Your Toronto Zoo is Administering Vaccines to COVID-19 Susceptible Animals

TORONTO, ON, Thursday, April 21, 2022: Have you ever wondered what it takes to give a tiger a vaccine? What about a red panda? A grizzly bear? Your Toronto Zoo is pleased to announce we have received our COVID-19 vaccines for animals, developed and donated by Zoetis, and have begun the process of vaccinating our COVID-19 susceptible animals. You may be wondering how we are able to get up close enough to administer the vaccines to these animals (especially those with large teeth and claws!). The answer: We give them the choice!

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How do the animals make this choice?

Voluntary positive reinforcement training is something the Wildlife Care staff have been working on with their animals for many years and has been an integral step in ensuring the vaccine rollout results in minimal stress and disruption to the animals’ routines. Many of the animals willingly present an area of the body (such as an arm or tail) as part of their regular training exercises with their trusted keepers, with desirable treats often used as a reward for their participation. 

A key component of these training sessions is that the animal always has the choice to participate in the training session or walk away and try again another time. This is not limited to just vaccines either! Many of the animals are happy to participate in regular X-rays, blood draws and hoof trimming, which allow the keepers and veterinary team to monitor their health regularly without causing the animals any undue stress. It requires constant patience and dedication, and it is a testament to the trust that is developed between the animals and their keepers as they work together each day.

Interested in learning more about how our Wildlife Care staff work on voluntary positive reinforcement training? Click the videos below for some examples:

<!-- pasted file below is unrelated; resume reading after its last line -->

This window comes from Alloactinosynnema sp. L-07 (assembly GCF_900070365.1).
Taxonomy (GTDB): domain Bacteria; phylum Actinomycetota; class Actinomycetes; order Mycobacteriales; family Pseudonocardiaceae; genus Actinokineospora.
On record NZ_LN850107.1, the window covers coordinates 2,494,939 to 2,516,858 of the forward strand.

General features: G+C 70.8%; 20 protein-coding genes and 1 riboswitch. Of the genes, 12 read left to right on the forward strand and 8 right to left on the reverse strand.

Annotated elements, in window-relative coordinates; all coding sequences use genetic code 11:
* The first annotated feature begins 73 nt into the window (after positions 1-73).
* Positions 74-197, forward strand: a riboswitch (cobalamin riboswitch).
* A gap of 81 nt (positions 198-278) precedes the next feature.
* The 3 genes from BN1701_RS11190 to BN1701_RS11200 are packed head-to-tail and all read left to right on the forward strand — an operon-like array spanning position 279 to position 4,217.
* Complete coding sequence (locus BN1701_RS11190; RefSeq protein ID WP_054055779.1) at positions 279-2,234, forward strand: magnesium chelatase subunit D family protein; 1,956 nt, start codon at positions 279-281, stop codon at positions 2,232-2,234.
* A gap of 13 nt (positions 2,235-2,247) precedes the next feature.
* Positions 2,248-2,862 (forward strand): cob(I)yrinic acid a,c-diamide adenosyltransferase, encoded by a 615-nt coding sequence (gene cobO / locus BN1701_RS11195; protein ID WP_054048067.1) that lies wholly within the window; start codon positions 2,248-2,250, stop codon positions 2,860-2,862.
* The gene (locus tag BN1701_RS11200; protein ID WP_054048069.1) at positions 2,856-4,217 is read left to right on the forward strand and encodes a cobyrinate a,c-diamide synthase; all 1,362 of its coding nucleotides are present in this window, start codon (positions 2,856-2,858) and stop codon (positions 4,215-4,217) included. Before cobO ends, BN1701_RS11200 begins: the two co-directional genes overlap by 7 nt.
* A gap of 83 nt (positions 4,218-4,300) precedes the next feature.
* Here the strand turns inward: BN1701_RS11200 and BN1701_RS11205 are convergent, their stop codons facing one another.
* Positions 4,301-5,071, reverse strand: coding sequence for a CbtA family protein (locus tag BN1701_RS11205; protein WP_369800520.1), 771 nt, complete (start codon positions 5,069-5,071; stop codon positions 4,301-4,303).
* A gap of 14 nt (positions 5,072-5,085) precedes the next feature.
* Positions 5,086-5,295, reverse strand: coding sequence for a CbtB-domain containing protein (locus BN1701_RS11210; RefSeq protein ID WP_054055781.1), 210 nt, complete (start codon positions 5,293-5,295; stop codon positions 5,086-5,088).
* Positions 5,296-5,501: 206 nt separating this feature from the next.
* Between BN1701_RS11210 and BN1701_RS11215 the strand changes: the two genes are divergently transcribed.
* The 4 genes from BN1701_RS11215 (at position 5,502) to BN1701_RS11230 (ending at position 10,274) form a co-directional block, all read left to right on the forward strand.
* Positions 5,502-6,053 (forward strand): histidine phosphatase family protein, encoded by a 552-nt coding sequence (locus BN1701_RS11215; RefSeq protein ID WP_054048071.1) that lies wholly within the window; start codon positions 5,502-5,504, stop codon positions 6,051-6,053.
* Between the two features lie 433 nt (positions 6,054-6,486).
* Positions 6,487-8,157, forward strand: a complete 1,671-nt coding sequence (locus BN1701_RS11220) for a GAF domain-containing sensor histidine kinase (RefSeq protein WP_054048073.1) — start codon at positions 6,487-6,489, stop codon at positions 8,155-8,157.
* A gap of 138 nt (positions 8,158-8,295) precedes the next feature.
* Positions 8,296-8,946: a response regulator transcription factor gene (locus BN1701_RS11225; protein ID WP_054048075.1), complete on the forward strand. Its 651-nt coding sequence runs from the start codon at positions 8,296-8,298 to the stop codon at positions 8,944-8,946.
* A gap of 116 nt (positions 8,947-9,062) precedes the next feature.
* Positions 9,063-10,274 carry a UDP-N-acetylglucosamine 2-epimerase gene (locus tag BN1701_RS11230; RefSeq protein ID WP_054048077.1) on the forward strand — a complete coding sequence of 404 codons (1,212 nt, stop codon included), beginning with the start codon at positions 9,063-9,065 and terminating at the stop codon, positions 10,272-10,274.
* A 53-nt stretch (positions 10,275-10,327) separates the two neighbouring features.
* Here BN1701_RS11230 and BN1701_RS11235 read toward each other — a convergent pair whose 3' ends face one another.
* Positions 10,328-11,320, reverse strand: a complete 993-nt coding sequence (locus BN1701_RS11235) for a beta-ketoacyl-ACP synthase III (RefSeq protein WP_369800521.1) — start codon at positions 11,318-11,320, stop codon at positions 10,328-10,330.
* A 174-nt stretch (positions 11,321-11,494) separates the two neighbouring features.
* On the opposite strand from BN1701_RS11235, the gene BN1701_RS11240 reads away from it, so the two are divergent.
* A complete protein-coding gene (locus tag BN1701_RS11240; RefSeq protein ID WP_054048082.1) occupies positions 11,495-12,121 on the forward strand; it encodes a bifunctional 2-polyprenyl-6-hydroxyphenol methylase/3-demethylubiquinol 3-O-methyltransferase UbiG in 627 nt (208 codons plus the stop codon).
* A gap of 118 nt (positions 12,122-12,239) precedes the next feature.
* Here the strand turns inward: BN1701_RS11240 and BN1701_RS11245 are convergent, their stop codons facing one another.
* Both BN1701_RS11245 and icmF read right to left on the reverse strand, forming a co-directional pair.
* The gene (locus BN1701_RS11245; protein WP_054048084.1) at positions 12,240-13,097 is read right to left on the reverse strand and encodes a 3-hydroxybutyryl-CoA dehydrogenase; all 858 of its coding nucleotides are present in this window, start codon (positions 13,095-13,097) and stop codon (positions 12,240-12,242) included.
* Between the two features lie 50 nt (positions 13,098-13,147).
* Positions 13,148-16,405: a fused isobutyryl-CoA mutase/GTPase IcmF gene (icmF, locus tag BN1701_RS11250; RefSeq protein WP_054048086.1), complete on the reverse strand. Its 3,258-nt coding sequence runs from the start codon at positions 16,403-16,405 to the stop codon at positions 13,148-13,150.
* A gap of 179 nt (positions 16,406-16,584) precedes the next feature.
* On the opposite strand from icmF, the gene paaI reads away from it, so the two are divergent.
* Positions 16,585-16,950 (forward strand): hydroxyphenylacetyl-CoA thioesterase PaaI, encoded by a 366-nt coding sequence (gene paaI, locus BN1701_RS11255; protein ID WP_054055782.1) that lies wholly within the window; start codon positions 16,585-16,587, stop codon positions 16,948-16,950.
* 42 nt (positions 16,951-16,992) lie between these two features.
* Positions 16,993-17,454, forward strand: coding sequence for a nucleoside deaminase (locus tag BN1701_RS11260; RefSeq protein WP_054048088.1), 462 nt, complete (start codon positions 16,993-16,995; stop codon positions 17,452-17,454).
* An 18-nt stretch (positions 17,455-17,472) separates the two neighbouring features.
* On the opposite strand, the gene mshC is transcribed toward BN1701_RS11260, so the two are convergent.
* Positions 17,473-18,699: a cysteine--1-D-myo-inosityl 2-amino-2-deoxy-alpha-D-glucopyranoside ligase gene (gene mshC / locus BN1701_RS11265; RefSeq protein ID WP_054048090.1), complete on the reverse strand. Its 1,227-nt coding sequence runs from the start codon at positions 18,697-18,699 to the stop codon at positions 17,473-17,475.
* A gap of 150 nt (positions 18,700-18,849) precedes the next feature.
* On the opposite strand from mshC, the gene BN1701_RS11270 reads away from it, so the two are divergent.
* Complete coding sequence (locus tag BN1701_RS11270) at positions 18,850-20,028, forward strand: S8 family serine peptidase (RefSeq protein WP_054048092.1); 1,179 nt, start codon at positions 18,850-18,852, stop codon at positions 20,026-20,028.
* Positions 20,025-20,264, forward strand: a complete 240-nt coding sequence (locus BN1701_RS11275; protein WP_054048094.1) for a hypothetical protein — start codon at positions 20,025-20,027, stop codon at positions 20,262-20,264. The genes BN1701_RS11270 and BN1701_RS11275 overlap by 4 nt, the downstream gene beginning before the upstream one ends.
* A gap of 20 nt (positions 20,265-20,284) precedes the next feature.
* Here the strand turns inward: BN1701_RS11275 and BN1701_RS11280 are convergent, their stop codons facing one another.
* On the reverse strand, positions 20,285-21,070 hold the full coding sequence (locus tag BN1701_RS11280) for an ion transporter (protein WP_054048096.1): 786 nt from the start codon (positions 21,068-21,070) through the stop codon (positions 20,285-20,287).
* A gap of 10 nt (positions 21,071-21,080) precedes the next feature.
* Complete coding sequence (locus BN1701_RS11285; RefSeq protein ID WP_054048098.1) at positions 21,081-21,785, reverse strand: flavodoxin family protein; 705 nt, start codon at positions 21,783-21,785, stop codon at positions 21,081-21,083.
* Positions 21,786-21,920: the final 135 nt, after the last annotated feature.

Masai Giraffe Hoof Trimming

Polar Bear Blood Draw

African Lion Tail Presentation 

Western Lowland Gorilla Vaccine Training

COVID-19 vaccine for animals

Your Toronto Zoo has received 320 doses, with two doses required per animal given about two - three weeks apart. We have 120 animals that have received or will soon receive the vaccine, based on the COVID-19 sensitivity list that has been developed through on-going research and reports of positive cases in other zoos.

“We are happy to report we have had no positive cases in any of our animals throughout this pandemic and being able to add this extra layer of protection allows us to continue doing everything we can to provide them with the highest level of protection and medical care” says Dolf DeJong, CEO, Toronto Zoo. “We have an incredible team here at the Toronto Zoo and it’s been amazing to watch the care and commitment that goes into training many of these animals to participate in their own healthcare”.

Zoos in the United States began vaccinating their animals in 2021 and to date there have been no significant adverse effects reported. The health and safety of our animals is a priority and we will continue to do everything we can to ensure we protect their health. This includes giving them their regular vaccines from when they are first born, providing them with the highest level of medical care throughout their lives and administering the new vaccines to fight COVID-19 that has proved to be deadly in some animals in other zoos.

Zoetis shared its initial safety and serology data for its new vaccine in a scientific poster at the World One Health Congress in the Fall of 2020. To view the poster, click here. This is the only published study to date.

As part of the U.S. Department of Agriculture’s (USDA) 103.3 experimental use permit, the USDA requests use and safety data be reported back to them. Furthermore, Zoetis’ agreement with each zoo/organization requires them to provide a monthly update on usage and safety observations. In addition, any significant adverse events must be reported immediately to Zoetis on a provided form so that they may report to both the USDA and the CCVB within three days. Zoetis has received no significant animal adverse event reports from zoo veterinarians following the administration of the COVID-19 vaccine for animals.

Media Contact Information:

Amy Naylor


Media Relations Coordinator

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